I followed a heuristic methodology, which I feel naturally mirrors the neurodivergent learning process. It’s similar to the approach that unschoolers or self-directed learners take, where they have the freedom to deep dive into their areas of interest in ways that are aligned with their individual needs. I believe that there’s much we can learn from these alternative pedagogies, and I hope to share this with a wider audience.

I received vital support from my study skills tutor and mentor, via the Disabled Student Allowance in the final year of my MSc. It had an overwhelmingly positive impact on my capacity to succeed. However, the process of accessing this vital support itself is woefully misaligned for the needs of the ND community.

Now, I’m passionate about helping neurodivergent people discover their strengths, feel empowered to advocate for their unique needs, and lessen the impact of a world not designed for us.

Louise Brown

As a queer and autistic therapist and supervisor in private practice, I have always been fascinated by themes of creativity, identity, and otherness, and how we find our place in the world. I specialise in working with neurodivergent and/or LGBTQIA+ clients who are exploring similar issues, and I also supervise a range of professionals.

My interest in neurodiversity developed during my ten years working in a university disability support service. Despite coming from a multiple neurodivergent family and suspecting dyslexia and dyspraxia were part of my profile, my autistic identity remained unknown to me until 2019. I was experiencing autistic burnout at the time, and my therapist asked if I had ever considered being autistic.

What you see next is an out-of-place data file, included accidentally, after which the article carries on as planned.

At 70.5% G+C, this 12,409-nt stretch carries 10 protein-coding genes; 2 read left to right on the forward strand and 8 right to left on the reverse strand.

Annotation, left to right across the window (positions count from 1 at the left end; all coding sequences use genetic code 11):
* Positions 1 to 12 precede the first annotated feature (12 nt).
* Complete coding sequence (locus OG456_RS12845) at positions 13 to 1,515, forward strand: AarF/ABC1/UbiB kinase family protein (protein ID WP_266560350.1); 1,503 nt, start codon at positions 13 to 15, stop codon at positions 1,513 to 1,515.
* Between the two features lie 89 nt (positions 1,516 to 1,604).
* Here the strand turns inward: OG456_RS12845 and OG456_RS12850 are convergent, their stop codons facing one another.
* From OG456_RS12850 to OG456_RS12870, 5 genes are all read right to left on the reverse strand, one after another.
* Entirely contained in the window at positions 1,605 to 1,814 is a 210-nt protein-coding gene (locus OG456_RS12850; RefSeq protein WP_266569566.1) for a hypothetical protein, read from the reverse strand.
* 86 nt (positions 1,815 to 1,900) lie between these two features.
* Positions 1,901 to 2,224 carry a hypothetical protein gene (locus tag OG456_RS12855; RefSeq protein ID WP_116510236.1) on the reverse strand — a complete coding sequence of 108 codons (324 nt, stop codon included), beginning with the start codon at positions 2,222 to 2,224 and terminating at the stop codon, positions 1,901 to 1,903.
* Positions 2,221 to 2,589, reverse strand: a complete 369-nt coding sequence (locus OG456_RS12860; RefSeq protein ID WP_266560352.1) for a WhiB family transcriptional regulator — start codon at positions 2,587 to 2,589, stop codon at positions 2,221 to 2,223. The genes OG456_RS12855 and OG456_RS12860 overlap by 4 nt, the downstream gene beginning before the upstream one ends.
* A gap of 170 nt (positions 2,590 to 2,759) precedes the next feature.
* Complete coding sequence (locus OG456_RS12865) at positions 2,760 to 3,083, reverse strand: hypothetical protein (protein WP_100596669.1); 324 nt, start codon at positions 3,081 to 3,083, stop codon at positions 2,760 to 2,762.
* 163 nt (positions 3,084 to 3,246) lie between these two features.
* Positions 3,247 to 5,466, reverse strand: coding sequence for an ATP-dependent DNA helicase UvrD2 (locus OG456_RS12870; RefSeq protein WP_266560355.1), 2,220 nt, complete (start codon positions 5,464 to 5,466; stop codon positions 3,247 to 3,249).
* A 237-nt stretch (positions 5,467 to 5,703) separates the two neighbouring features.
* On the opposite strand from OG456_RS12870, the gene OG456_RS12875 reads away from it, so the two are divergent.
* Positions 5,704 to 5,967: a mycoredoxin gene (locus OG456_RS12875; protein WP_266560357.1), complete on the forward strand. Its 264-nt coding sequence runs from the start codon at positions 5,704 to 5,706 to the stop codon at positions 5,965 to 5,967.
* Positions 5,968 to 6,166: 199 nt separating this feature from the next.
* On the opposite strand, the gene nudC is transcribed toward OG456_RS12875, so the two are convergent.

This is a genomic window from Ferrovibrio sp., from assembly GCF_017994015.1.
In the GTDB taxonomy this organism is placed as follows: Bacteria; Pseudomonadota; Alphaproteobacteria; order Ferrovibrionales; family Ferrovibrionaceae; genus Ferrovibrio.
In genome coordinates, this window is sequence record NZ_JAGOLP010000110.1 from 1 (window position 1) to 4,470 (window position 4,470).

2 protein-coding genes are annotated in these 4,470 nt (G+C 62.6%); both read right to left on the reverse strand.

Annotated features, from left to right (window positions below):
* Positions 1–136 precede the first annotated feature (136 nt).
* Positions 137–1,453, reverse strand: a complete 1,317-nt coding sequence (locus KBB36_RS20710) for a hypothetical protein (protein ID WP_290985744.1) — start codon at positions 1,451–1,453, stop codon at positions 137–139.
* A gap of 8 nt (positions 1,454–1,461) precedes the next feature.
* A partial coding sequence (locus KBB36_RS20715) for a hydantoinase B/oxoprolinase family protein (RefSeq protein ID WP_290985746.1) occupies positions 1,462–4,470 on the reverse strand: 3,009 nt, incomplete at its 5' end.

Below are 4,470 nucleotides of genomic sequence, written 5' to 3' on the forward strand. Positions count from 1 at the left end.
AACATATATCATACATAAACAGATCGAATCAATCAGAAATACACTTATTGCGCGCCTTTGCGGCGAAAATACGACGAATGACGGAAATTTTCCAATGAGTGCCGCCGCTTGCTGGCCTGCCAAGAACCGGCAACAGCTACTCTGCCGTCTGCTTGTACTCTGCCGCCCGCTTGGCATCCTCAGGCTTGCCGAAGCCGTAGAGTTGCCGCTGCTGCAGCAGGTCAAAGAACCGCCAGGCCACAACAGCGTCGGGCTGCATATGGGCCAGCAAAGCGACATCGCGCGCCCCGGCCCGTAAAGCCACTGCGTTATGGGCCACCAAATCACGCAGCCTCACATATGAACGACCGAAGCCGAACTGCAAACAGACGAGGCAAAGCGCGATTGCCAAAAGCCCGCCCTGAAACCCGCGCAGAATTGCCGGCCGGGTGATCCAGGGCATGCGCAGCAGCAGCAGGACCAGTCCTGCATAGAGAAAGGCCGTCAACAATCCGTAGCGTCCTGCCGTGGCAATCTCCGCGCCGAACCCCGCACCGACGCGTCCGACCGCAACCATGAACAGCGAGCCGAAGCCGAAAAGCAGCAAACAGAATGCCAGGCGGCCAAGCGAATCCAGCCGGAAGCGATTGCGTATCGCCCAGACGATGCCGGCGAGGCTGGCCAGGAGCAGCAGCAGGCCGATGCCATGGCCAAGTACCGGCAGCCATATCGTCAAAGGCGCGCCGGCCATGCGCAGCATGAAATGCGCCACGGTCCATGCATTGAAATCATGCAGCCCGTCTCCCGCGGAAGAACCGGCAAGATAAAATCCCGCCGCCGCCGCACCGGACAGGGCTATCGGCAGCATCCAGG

Since then, I have gone through a process of grief, unlearning, compassion, understanding, reconnection, and acceptance, which has allowed me to rebuild a life that is tailored to meet my needs and support all aspects of my identity. This process has been tough and continues to be ongoing, but it has been the single most healing thing I have done for myself. Knowing my queer, autistic self has opened new spaces and possibilities. I am passionate about the importance of making space for our intersectional identities and the context in which we exist with them, both for ourselves and our clients.

Rozanna Niazi

Hi, I’m Rozanna Niazi. As a teenager, I first began to consider whether I might be autistic. Back in the 1980s, this was an unconventional idea, and the term ‘Asperger’s’ had only recently been coined. At the time, I exhibited symptoms such as a fascination with breeds of cats and dogs, a photographic memory, and a strong sense of justice. Being an academic only-child with a controlling Muslim father, it was easy for me to lead an isolated and bookish life.

After completing my studies in law and specialising in mental health, advocacy, and child protection, I founded my own legal practice. Though it proved to be both satisfying and commercially successful, I soon realised that the work was all-consuming and that I was at risk of burning out. To prevent this, I sold the practice and moved to Australia to enter personal therapy and reconsider my life choices.

Yasmin Shaheen Zaffar

A creative counsellor with a late diagnosis of Dyslexia, ADHD, and Dyspraxia, I assist individuals, families and teens with ADHD in developing self-advocacy and emotional regulation skills using my Polyvagal Teen® resources and programs.

With the exponential increase in ADHD diagnosis I often ponder, – is society’s neoliberalism capitalistic expectations a contributor to this “disorder”? I dont have the answers but through these conversations I have created space for discussions. My diagnosis has given me the confidence to speak out against societal norms that do not cater to my brain’s functionality and embrace my creativity.

Through my lived experience, especially with education and research on trauma’s impact on gene expression and epigenetics, I will share with you why I believe my childhood and intergenerational trauma has contributed to my differences, and how my labels validate my experience.